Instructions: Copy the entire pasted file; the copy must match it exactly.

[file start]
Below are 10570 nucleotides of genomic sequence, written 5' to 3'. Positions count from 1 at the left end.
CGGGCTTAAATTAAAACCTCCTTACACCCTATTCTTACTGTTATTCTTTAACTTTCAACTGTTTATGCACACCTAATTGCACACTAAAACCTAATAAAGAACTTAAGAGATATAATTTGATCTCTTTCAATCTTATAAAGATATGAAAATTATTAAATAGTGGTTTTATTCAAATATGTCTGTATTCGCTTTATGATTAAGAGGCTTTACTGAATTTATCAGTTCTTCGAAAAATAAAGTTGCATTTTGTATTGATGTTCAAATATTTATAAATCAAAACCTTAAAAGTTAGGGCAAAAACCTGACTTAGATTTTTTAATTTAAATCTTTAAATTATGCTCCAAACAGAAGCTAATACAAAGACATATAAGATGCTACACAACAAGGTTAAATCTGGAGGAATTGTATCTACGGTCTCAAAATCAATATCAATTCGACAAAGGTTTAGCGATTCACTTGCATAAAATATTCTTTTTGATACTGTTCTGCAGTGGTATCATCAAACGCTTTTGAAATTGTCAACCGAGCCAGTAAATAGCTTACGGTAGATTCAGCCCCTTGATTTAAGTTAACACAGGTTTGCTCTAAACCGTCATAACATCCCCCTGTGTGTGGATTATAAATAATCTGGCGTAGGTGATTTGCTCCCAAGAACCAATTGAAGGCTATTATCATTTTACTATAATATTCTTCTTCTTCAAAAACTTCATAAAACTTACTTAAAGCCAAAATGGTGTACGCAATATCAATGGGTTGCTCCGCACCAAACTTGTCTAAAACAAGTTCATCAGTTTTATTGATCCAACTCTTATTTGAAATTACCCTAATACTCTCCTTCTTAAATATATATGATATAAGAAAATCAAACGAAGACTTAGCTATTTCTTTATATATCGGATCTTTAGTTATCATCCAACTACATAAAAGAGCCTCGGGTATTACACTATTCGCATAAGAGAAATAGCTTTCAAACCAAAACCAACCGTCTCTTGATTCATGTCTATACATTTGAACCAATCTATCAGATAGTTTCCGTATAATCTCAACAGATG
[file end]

Below are 10570 nucleotides of genomic sequence, written 5' to 3'. Positions count from 1 at the left end.
CGGGCTTAAATTAAAACCTCCTTACACCCTATTCTTACTGTTATTCTTTAACTTTCAACTGTTTATGCACACCTAATTGCACACTAAAACCTAATAAAGAACTTAAGAGATATAATTTGATCTCTTTCAATCTTATAAAGATATGAAAATTATTAAATAGTGGTTTTATTCAAATATGTCTGTATTCGCTTTATGATTAAGAGGCTTTACTGAATTTATCAGTTCTTCGAAAAATAAAGTTGCATTTTGTATTGATGTTCAAATATTTATAAATCAAAACCTTAAAAGTTAGGGCAAAAACCTGACTTAGATTTTTTAATTTAAATCTTTAAATTATGCTCCAAACAGAAGCTAATACAAAGACATATAAGATGCTACACAACAAGGTTAAATCTGGAGGAATTGTATCTACGGTCTCAAAATCAATATCAATTCGACAAAGGTTTAGCGATTCACTTGCATAAAATATTCTTTTTGATACTGTTCTGCAGTGGTATCATCAAACGCTTTTGAAATTGTCAACCGAGCCAGTAAATAGCTTACGGTAGATTCAGCCCCTTGATTTAAGTTAACACAGGTTTGCTCTAAACCGTCATAACATCCCCCTGTGTGTGGATTATAAATAATCTGGCGTAGGTGATTTGCTCCCAAGAACCAATTGAAGGCTATTATCATTTTACTATAATATTCTTCTTCTTCAAAAACTTCATAAAACTTACTTAAAGCCAAAATGGTGTACGCAATATCAATGGGTTGCTCCGCACCAAACTTGTCTAAAACAAGTTCATCAGTTTTATTGATCCAACTCTTATTTGAAATTACCCTAATACTCTCCTTCTTAAATATATATGATATAAGAAAATCAAACGAAGACTTAGCTATTTCTTTATATATCGGATCTTTAGTTATCATCCAACTACATAAAAGAGCCTCGGGTATTACACTATTCGCATAAGAGAAATAGCTTTCAAACCAAAACCAACCGTCTCTTGATTCATGTCTATACATTTGAACCAATCTATCAGATAGTTTCCGTATAATCTCAACAGATG